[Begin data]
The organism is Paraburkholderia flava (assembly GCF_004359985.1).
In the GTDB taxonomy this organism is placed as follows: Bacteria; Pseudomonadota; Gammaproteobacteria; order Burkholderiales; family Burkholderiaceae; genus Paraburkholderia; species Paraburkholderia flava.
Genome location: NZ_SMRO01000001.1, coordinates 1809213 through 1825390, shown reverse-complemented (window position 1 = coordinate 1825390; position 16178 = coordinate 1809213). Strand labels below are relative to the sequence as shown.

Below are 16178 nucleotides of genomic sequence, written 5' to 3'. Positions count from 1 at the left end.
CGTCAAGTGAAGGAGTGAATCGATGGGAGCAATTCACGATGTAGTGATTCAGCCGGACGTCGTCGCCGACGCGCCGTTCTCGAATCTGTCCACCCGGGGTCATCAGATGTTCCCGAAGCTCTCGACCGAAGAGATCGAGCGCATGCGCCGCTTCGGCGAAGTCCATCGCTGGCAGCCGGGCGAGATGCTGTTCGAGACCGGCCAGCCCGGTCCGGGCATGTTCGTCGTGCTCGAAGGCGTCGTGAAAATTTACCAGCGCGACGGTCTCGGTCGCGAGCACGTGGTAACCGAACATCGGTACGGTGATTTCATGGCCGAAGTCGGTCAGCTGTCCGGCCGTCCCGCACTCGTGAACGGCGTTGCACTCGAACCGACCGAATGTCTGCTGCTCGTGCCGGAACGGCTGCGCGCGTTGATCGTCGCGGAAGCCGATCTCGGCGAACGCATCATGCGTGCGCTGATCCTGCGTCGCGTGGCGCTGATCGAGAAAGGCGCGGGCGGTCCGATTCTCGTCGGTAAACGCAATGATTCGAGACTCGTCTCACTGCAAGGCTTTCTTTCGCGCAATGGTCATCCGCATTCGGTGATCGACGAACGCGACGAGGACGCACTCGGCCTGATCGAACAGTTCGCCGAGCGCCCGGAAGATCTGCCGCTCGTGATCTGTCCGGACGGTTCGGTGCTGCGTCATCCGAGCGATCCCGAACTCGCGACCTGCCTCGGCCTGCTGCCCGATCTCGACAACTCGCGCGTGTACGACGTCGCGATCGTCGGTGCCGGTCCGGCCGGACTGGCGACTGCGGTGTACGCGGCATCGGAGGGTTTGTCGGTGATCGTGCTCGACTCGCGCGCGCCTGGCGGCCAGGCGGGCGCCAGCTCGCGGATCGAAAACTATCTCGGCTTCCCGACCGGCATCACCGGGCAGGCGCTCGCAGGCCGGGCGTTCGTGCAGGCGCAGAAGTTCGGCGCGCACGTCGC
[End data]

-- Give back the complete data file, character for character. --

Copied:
The organism is Paraburkholderia flava (assembly GCF_004359985.1).
In the GTDB taxonomy this organism is placed as follows: Bacteria; Pseudomonadota; Gammaproteobacteria; order Burkholderiales; family Burkholderiaceae; genus Paraburkholderia; species Paraburkholderia flava.
Genome location: NZ_SMRO01000001.1, coordinates 1809213 through 1825390, shown reverse-complemented (window position 1 = coordinate 1825390; position 16178 = coordinate 1809213). Strand labels below are relative to the sequence as shown.

Below are 16178 nucleotides of genomic sequence, written 5' to 3'. Positions count from 1 at the left end.
CGTCAAGTGAAGGAGTGAATCGATGGGAGCAATTCACGATGTAGTGATTCAGCCGGACGTCGTCGCCGACGCGCCGTTCTCGAATCTGTCCACCCGGGGTCATCAGATGTTCCCGAAGCTCTCGACCGAAGAGATCGAGCGCATGCGCCGCTTCGGCGAAGTCCATCGCTGGCAGCCGGGCGAGATGCTGTTCGAGACCGGCCAGCCCGGTCCGGGCATGTTCGTCGTGCTCGAAGGCGTCGTGAAAATTTACCAGCGCGACGGTCTCGGTCGCGAGCACGTGGTAACCGAACATCGGTACGGTGATTTCATGGCCGAAGTCGGTCAGCTGTCCGGCCGTCCCGCACTCGTGAACGGCGTTGCACTCGAACCGACCGAATGTCTGCTGCTCGTGCCGGAACGGCTGCGCGCGTTGATCGTCGCGGAAGCCGATCTCGGCGAACGCATCATGCGTGCGCTGATCCTGCGTCGCGTGGCGCTGATCGAGAAAGGCGCGGGCGGTCCGATTCTCGTCGGTAAACGCAATGATTCGAGACTCGTCTCACTGCAAGGCTTTCTTTCGCGCAATGGTCATCCGCATTCGGTGATCGACGAACGCGACGAGGACGCACTCGGCCTGATCGAACAGTTCGCCGAGCGCCCGGAAGATCTGCCGCTCGTGATCTGTCCGGACGGTTCGGTGCTGCGTCATCCGAGCGATCCCGAACTCGCGACCTGCCTCGGCCTGCTGCCCGATCTCGACAACTCGCGCGTGTACGACGTCGCGATCGTCGGTGCCGGTCCGGCCGGACTGGCGACTGCGGTGTACGCGGCATCGGAGGGTTTGTCGGTGATCGTGCTCGACTCGCGCGCGCCTGGCGGCCAGGCGGGCGCCAGCTCGCGGATCGAAAACTATCTCGGCTTCCCGACCGGCATCACCGGGCAGGCGCTCGCAGGCCGGGCGTTCGTGCAGGCGCAGAAGTTCGGCGCGCACGTCGC